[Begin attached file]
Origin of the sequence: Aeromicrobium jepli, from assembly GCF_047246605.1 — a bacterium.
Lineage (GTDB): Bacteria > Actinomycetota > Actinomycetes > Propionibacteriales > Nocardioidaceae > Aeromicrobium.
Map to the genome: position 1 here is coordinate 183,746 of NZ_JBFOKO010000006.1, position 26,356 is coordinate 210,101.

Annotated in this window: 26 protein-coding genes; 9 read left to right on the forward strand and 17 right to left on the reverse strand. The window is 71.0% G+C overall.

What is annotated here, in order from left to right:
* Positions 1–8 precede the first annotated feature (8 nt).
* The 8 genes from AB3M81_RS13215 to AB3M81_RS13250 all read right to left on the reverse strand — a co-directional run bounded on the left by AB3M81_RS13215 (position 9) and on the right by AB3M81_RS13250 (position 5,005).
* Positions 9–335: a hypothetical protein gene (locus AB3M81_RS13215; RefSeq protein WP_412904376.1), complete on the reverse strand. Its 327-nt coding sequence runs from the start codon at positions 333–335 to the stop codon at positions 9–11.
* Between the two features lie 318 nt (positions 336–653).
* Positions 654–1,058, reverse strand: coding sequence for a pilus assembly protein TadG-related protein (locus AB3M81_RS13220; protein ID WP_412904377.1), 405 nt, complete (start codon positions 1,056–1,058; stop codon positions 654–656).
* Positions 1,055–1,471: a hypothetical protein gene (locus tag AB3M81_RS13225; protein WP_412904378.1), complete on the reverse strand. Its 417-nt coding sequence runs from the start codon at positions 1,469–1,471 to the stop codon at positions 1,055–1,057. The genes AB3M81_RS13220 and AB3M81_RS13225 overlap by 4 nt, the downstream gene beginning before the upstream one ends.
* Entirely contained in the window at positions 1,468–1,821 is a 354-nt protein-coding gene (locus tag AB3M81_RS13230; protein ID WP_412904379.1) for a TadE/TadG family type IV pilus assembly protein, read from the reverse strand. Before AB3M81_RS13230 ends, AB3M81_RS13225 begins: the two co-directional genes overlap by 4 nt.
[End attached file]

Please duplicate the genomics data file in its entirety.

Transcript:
Origin of the sequence: Aeromicrobium jepli, from assembly GCF_047246605.1 — a bacterium.
Lineage (GTDB): Bacteria > Actinomycetota > Actinomycetes > Propionibacteriales > Nocardioidaceae > Aeromicrobium.
Map to the genome: position 1 here is coordinate 183,746 of NZ_JBFOKO010000006.1, position 26,356 is coordinate 210,101.

Annotated in this window: 26 protein-coding genes; 9 read left to right on the forward strand and 17 right to left on the reverse strand. The window is 71.0% G+C overall.

What is annotated here, in order from left to right:
* Positions 1–8 precede the first annotated feature (8 nt).
* The 8 genes from AB3M81_RS13215 to AB3M81_RS13250 all read right to left on the reverse strand — a co-directional run bounded on the left by AB3M81_RS13215 (position 9) and on the right by AB3M81_RS13250 (position 5,005).
* Positions 9–335: a hypothetical protein gene (locus AB3M81_RS13215; RefSeq protein WP_412904376.1), complete on the reverse strand. Its 327-nt coding sequence runs from the start codon at positions 333–335 to the stop codon at positions 9–11.
* Between the two features lie 318 nt (positions 336–653).
* Positions 654–1,058, reverse strand: coding sequence for a pilus assembly protein TadG-related protein (locus AB3M81_RS13220; protein ID WP_412904377.1), 405 nt, complete (start codon positions 1,056–1,058; stop codon positions 654–656).
* Positions 1,055–1,471: a hypothetical protein gene (locus tag AB3M81_RS13225; protein WP_412904378.1), complete on the reverse strand. Its 417-nt coding sequence runs from the start codon at positions 1,469–1,471 to the stop codon at positions 1,055–1,057. The genes AB3M81_RS13220 and AB3M81_RS13225 overlap by 4 nt, the downstream gene beginning before the upstream one ends.
* Entirely contained in the window at positions 1,468–1,821 is a 354-nt protein-coding gene (locus tag AB3M81_RS13230; protein ID WP_412904379.1) for a TadE/TadG family type IV pilus assembly protein, read from the reverse strand. Before AB3M81_RS13230 ends, AB3M81_RS13225 begins: the two co-directional genes overlap by 4 nt.